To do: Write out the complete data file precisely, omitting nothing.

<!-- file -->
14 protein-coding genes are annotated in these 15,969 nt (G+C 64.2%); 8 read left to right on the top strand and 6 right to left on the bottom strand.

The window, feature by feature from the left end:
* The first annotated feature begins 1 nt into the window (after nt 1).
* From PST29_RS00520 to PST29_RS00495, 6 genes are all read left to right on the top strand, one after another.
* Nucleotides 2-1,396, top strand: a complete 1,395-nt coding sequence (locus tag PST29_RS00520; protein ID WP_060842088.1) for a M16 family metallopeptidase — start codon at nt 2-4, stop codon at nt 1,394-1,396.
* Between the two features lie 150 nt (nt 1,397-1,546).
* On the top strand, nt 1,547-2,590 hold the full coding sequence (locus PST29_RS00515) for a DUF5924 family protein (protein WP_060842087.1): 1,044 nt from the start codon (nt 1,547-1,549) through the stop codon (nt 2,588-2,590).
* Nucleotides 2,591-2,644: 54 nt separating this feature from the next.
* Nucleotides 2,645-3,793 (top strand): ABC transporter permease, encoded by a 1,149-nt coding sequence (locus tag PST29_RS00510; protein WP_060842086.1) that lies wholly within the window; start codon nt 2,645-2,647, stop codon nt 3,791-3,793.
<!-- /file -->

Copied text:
14 protein-coding genes are annotated in these 15,969 nt (G+C 64.2%); 8 read left to right on the top strand and 6 right to left on the bottom strand.

The window, feature by feature from the left end:
* The first annotated feature begins 1 nt into the window (after nt 1).
* From PST29_RS00520 to PST29_RS00495, 6 genes are all read left to right on the top strand, one after another.
* Nucleotides 2-1,396, top strand: a complete 1,395-nt coding sequence (locus tag PST29_RS00520; protein ID WP_060842088.1) for a M16 family metallopeptidase — start codon at nt 2-4, stop codon at nt 1,394-1,396.
* Between the two features lie 150 nt (nt 1,397-1,546).
* On the top strand, nt 1,547-2,590 hold the full coding sequence (locus PST29_RS00515) for a DUF5924 family protein (protein WP_060842087.1): 1,044 nt from the start codon (nt 1,547-1,549) through the stop codon (nt 2,588-2,590).
* Nucleotides 2,591-2,644: 54 nt separating this feature from the next.
* Nucleotides 2,645-3,793 (top strand): ABC transporter permease, encoded by a 1,149-nt coding sequence (locus tag PST29_RS00510; protein WP_060842086.1) that lies wholly within the window; start codon nt 2,645-2,647, stop codon nt 3,791-3,793.